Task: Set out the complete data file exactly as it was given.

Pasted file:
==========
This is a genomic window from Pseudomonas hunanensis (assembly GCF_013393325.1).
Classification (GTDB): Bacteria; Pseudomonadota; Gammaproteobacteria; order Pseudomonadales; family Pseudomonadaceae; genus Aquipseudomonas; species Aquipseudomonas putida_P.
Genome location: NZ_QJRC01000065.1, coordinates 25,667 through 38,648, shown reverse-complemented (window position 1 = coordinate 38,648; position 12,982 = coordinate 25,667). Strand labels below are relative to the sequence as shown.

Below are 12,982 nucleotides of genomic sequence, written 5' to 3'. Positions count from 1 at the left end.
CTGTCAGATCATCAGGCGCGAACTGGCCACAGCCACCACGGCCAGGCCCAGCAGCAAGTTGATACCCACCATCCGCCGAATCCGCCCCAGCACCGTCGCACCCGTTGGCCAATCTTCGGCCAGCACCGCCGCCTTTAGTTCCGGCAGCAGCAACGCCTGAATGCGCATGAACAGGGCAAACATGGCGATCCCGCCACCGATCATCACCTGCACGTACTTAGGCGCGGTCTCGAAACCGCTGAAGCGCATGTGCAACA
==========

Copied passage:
This is a genomic window from Pseudomonas hunanensis (assembly GCF_013393325.1).
Classification (GTDB): Bacteria; Pseudomonadota; Gammaproteobacteria; order Pseudomonadales; family Pseudomonadaceae; genus Aquipseudomonas; species Aquipseudomonas putida_P.
Genome location: NZ_QJRC01000065.1, coordinates 25,667 through 38,648, shown reverse-complemented (window position 1 = coordinate 38,648; position 12,982 = coordinate 25,667). Strand labels below are relative to the sequence as shown.

Below are 12,982 nucleotides of genomic sequence, written 5' to 3'. Positions count from 1 at the left end.
CTGTCAGATCATCAGGCGCGAACTGGCCACAGCCACCACGGCCAGGCCCAGCAGCAAGTTGATACCCACCATCCGCCGAATCCGCCCCAGCACCGTCGCACCCGTTGGCCAATCTTCGGCCAGCACCGCCGCCTTTAGTTCCGGCAGCAGCAACGCCTGAATGCGCATGAACAGGGCAAACATGGCGATCCCGCCACCGATCATCACCTGCACGTACTTAGGCGCGGTCTCGAAACCGCTGAAGCGCATGTGCAACA